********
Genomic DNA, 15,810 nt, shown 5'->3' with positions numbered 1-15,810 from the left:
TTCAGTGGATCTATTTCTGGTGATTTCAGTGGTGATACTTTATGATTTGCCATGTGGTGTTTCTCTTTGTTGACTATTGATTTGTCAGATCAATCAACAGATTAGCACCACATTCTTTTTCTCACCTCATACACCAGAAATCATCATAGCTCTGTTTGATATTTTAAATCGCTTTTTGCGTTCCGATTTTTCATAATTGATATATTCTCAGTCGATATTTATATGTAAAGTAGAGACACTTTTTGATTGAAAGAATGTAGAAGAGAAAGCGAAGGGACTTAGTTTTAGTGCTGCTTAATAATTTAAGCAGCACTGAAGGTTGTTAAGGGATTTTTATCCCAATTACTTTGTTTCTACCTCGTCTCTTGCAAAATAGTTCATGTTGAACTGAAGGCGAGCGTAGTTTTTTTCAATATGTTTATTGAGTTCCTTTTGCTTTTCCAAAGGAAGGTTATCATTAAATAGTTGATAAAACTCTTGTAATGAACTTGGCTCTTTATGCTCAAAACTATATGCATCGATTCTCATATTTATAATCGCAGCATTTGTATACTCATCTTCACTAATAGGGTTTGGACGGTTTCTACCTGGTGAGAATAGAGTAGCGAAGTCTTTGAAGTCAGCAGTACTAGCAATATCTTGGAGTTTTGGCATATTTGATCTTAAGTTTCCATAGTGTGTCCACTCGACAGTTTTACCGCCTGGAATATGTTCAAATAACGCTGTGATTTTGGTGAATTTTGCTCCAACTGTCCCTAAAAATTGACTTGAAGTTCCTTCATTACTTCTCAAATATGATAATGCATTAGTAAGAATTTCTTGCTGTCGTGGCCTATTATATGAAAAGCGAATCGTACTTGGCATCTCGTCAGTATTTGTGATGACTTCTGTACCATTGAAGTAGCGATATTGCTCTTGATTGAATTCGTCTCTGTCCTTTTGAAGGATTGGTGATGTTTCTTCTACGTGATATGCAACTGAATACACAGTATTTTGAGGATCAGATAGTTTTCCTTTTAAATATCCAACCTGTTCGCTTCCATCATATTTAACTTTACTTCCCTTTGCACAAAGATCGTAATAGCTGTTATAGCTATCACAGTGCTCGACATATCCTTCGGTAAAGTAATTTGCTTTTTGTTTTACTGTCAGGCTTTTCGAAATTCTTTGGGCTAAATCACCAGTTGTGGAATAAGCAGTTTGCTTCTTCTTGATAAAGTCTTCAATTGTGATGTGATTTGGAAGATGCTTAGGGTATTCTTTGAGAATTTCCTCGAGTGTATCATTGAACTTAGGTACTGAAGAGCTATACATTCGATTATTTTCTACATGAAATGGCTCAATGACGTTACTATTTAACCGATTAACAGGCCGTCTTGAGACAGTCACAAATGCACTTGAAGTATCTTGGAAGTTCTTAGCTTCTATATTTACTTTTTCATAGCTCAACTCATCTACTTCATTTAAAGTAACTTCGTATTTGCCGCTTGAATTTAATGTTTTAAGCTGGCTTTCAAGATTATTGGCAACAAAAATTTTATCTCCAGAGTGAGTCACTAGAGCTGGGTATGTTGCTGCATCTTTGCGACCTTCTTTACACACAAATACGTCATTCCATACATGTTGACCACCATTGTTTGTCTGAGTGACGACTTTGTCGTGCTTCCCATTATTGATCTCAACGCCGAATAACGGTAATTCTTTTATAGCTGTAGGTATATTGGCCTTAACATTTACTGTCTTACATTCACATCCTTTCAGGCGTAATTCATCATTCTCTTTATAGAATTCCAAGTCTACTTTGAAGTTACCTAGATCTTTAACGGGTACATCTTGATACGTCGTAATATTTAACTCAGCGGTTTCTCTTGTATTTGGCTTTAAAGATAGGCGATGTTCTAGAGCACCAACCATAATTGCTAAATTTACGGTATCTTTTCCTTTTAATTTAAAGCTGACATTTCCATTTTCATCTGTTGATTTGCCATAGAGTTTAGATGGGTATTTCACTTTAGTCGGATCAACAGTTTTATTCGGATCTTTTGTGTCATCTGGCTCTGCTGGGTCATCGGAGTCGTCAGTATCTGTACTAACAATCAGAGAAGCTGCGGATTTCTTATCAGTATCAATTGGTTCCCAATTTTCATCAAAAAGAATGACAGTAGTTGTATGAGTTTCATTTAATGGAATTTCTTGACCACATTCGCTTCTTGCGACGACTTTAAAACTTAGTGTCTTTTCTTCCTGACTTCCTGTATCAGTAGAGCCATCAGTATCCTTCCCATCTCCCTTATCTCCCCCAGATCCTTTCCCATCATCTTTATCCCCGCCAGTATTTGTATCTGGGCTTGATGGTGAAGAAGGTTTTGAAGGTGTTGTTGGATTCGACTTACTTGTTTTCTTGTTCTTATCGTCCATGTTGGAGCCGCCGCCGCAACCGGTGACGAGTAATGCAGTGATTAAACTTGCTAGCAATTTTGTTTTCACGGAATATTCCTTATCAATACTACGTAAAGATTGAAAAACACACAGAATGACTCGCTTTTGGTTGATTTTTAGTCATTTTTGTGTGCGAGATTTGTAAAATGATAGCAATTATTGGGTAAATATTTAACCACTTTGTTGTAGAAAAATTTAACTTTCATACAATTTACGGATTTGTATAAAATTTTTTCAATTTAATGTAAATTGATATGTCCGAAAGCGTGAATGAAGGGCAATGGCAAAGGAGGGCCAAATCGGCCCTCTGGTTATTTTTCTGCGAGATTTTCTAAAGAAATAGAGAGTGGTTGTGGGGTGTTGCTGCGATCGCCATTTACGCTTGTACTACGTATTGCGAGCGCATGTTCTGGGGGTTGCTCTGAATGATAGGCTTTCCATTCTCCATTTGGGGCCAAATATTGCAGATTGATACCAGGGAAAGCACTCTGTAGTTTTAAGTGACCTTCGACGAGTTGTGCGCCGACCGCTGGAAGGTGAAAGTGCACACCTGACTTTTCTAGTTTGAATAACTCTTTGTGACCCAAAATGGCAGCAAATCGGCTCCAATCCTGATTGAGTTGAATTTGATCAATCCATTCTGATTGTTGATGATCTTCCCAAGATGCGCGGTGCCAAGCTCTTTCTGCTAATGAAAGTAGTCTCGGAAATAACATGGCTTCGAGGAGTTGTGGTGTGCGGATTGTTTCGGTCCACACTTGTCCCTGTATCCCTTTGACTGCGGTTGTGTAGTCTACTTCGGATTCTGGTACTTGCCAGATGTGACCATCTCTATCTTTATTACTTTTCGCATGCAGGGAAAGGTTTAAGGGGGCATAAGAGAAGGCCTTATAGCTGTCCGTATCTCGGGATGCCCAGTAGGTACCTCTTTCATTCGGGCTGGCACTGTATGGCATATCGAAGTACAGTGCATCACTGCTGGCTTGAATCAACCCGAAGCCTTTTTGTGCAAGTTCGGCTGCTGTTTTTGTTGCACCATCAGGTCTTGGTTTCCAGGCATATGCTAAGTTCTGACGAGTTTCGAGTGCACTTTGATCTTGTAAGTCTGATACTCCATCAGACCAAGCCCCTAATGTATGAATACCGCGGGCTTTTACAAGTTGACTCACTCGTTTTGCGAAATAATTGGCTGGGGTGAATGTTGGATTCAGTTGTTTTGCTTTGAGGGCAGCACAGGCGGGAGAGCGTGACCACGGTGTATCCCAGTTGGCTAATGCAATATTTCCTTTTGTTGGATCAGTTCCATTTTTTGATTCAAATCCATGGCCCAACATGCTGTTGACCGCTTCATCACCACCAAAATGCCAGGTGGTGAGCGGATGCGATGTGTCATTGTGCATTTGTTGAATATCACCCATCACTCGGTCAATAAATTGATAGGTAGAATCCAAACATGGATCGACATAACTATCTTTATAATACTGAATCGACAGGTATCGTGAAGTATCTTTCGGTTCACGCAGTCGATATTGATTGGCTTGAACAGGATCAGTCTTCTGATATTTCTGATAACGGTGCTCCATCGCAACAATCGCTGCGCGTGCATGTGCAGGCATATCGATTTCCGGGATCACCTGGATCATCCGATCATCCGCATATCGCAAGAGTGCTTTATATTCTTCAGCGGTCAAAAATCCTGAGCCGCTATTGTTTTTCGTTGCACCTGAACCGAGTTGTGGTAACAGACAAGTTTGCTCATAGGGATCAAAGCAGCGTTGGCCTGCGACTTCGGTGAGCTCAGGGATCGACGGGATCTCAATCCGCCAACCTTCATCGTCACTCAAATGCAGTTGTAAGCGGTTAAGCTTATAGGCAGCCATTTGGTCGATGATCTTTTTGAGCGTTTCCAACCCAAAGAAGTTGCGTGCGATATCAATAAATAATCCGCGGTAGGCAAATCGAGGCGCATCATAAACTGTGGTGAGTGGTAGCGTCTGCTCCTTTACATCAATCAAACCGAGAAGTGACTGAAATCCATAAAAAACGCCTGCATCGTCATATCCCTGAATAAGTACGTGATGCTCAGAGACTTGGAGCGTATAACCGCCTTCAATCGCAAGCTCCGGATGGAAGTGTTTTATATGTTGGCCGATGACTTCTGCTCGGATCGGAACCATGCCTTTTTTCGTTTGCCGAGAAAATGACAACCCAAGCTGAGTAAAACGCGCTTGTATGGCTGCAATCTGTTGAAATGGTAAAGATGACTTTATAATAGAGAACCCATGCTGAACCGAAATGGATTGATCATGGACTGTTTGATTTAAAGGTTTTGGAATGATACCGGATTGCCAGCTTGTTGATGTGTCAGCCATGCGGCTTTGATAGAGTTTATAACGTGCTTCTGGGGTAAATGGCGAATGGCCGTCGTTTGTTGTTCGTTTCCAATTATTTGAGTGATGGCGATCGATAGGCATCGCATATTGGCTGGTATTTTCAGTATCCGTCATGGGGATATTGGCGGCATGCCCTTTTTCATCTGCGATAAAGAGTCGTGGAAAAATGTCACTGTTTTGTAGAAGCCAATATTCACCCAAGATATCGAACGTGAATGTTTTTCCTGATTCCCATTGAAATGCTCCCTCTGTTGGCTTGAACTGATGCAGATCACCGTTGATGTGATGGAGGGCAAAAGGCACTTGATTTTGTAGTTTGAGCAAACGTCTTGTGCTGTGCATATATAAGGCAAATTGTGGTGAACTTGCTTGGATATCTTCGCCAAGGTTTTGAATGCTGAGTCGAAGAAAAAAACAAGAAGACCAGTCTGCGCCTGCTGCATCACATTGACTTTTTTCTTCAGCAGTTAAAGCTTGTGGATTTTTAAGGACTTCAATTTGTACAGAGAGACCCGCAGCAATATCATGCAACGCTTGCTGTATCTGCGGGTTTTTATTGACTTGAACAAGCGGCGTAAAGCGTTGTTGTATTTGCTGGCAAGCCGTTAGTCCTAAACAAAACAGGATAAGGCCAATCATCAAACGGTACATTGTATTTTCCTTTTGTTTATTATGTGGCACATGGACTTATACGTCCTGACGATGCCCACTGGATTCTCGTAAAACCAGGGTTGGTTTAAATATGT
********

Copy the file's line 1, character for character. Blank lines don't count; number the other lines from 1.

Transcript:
Genomic DNA, 15,810 nt, shown 5'->3' with positions numbered 1-15,810 from the left: